Archived Story

World Autism Day brings attention to reform

Published 3:27pm Monday, April 2, 2012

By State Sen. Cam Ward

This past week, as many people enjoyed spring break, another event was taking place throughout the world in recognition of a widely discussed developmental disability.

April 2 was World Autism Day. This event could not have come at a better time as efforts to bring awareness to this disability have taken a new sense of urgency.

For many people who have a loved one on the spectrum, it has always been a disability they lived with every day. Now, startling new statistics reveal just how widespread autism is in our society. Just last week, the Centers for Disease Control announced that 1 in 88 children and 1 in 54 boys will be diagnosed with autism.

The CDC called this an epidemic that desperately needs attention in our society. While it is widely believed that an improvement in being able to detect autism earlier is driving up the number of those diagnosed, the increase is alarming nonetheless.

The first question asked by many people is, “How do we fix it?” Unfortunately, the answer is not that simple and quite likely will take massive amounts of research at the federal level to solve the puzzle. On the state level, there are several things that can be done to help provide adequate services for those who have autism.

The most important area of reform would be access to insurance coverage. Speech and occupational therapies are some of the most necessary tools in helping someone who has autism live a normal, productive lifestyle. Those therapies are very expensive, and even when you have insurance, it only covers a handful of sessions a year.  Most families cannot afford the cost of these therapies and are rightfully upset that they are paying for insurance that does not allow their child to get the services they need.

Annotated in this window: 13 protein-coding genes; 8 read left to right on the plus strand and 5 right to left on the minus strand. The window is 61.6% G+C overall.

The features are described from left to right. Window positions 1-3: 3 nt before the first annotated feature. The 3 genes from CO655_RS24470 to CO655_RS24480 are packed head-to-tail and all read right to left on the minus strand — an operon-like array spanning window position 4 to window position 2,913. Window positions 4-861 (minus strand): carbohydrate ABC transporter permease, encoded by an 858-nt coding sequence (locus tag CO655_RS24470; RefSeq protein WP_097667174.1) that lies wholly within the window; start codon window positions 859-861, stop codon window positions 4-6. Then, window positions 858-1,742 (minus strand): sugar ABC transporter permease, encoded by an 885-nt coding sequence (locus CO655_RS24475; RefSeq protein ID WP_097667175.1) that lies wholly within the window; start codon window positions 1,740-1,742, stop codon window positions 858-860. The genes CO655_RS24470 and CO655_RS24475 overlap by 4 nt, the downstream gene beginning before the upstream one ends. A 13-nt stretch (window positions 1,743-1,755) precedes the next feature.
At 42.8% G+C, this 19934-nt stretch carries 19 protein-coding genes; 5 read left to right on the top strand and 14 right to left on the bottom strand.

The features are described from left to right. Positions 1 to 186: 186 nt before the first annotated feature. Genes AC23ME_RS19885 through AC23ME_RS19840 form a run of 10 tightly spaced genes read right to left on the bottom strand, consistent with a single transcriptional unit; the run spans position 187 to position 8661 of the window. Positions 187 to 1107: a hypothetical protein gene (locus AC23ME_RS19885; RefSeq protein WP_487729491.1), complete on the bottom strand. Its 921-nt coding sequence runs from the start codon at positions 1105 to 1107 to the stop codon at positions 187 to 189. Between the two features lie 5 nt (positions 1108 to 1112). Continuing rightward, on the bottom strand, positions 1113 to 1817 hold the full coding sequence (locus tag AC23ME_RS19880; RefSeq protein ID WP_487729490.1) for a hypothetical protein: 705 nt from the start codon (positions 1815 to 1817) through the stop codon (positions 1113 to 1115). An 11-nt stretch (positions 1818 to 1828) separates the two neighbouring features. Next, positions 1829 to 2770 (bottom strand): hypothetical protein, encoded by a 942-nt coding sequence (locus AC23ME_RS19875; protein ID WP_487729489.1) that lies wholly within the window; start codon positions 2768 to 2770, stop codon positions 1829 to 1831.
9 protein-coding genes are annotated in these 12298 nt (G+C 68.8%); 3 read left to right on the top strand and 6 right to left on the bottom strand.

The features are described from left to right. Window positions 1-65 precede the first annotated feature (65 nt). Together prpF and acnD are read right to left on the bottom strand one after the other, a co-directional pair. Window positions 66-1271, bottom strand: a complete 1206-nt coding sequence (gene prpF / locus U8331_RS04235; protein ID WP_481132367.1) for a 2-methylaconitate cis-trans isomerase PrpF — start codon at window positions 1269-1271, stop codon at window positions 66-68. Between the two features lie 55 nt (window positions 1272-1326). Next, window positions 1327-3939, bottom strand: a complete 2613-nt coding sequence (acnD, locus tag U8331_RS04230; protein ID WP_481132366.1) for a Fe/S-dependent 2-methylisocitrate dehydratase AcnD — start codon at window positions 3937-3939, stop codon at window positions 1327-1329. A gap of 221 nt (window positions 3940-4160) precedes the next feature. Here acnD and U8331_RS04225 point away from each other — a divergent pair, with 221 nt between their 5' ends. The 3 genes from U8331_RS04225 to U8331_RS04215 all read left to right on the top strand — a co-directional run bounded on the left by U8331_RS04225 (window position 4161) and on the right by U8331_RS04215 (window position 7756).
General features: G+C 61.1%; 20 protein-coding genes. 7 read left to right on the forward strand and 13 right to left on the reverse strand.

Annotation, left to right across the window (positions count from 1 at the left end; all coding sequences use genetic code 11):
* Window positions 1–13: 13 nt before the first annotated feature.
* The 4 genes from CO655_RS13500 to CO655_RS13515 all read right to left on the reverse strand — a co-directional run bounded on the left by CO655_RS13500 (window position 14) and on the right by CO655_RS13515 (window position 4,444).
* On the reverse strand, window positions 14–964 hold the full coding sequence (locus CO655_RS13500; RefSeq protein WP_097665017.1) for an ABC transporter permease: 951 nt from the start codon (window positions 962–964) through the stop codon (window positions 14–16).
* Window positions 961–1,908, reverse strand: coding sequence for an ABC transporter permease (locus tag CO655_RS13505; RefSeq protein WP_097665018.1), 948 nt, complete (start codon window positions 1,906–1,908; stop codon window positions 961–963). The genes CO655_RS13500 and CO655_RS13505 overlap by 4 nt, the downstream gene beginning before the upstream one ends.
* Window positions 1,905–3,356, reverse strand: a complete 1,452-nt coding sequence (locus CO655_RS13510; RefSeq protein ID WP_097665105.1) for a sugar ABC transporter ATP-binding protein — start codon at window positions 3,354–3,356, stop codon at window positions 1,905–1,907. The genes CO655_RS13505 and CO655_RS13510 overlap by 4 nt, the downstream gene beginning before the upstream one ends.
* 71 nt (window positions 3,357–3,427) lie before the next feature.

Working with other legislators from both sides of the aisle, I have introduced legislation that will reform this insurance process. The bill would allow for those who are paying for health insurance to have more options available to them, which would allow for an increase in therapies necessary to help their loved ones. Throughout this session, hundreds of mothers and fathers have traveled to Montgomery in order to let lawmakers hear their support for this measure.

I am confident in the days ahead that a compromise will be found on this issue and parents will be able to enjoy some of the very therapies that their children so desperately need. While this legislation does not solve the autism puzzle, it does go a long way toward helping those in need of services. Passage of this bill during the month of April seems to be a fitting way to recognize the message sent on World Autism Day.

–Ward is a state senator representing Chilton County.

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